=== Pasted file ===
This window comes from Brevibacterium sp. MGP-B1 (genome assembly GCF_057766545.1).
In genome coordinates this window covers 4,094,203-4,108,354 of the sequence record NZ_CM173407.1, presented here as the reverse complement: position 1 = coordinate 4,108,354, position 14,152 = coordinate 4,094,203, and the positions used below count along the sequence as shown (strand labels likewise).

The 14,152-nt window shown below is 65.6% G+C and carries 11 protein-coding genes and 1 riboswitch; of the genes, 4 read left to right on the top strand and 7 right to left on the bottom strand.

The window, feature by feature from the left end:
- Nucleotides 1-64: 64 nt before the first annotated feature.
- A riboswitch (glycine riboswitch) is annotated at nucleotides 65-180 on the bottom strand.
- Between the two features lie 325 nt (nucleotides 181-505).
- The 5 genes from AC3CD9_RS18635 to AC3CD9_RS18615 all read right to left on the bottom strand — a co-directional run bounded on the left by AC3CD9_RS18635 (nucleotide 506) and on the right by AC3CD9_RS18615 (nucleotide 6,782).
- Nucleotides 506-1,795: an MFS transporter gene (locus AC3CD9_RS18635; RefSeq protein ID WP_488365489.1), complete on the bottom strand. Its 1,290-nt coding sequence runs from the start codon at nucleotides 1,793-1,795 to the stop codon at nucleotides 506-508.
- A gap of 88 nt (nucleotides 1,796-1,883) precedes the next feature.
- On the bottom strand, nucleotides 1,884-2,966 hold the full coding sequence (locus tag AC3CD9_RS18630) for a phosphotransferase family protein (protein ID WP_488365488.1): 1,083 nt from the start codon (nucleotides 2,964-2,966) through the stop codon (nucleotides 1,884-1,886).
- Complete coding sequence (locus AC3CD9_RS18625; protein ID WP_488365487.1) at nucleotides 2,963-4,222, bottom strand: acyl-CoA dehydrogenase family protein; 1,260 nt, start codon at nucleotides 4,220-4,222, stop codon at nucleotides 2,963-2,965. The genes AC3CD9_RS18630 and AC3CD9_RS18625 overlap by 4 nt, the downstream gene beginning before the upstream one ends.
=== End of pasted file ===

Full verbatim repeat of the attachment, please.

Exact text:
This window comes from Brevibacterium sp. MGP-B1 (genome assembly GCF_057766545.1).
In genome coordinates this window covers 4,094,203-4,108,354 of the sequence record NZ_CM173407.1, presented here as the reverse complement: position 1 = coordinate 4,108,354, position 14,152 = coordinate 4,094,203, and the positions used below count along the sequence as shown (strand labels likewise).

The 14,152-nt window shown below is 65.6% G+C and carries 11 protein-coding genes and 1 riboswitch; of the genes, 4 read left to right on the top strand and 7 right to left on the bottom strand.

The window, feature by feature from the left end:
- Nucleotides 1-64: 64 nt before the first annotated feature.
- A riboswitch (glycine riboswitch) is annotated at nucleotides 65-180 on the bottom strand.
- Between the two features lie 325 nt (nucleotides 181-505).
- The 5 genes from AC3CD9_RS18635 to AC3CD9_RS18615 all read right to left on the bottom strand — a co-directional run bounded on the left by AC3CD9_RS18635 (nucleotide 506) and on the right by AC3CD9_RS18615 (nucleotide 6,782).
- Nucleotides 506-1,795: an MFS transporter gene (locus AC3CD9_RS18635; RefSeq protein ID WP_488365489.1), complete on the bottom strand. Its 1,290-nt coding sequence runs from the start codon at nucleotides 1,793-1,795 to the stop codon at nucleotides 506-508.
- A gap of 88 nt (nucleotides 1,796-1,883) precedes the next feature.
- On the bottom strand, nucleotides 1,884-2,966 hold the full coding sequence (locus tag AC3CD9_RS18630) for a phosphotransferase family protein (protein ID WP_488365488.1): 1,083 nt from the start codon (nucleotides 2,964-2,966) through the stop codon (nucleotides 1,884-1,886).
- Complete coding sequence (locus AC3CD9_RS18625; protein ID WP_488365487.1) at nucleotides 2,963-4,222, bottom strand: acyl-CoA dehydrogenase family protein; 1,260 nt, start codon at nucleotides 4,220-4,222, stop codon at nucleotides 2,963-2,965. The genes AC3CD9_RS18630 and AC3CD9_RS18625 overlap by 4 nt, the downstream gene beginning before the upstream one ends.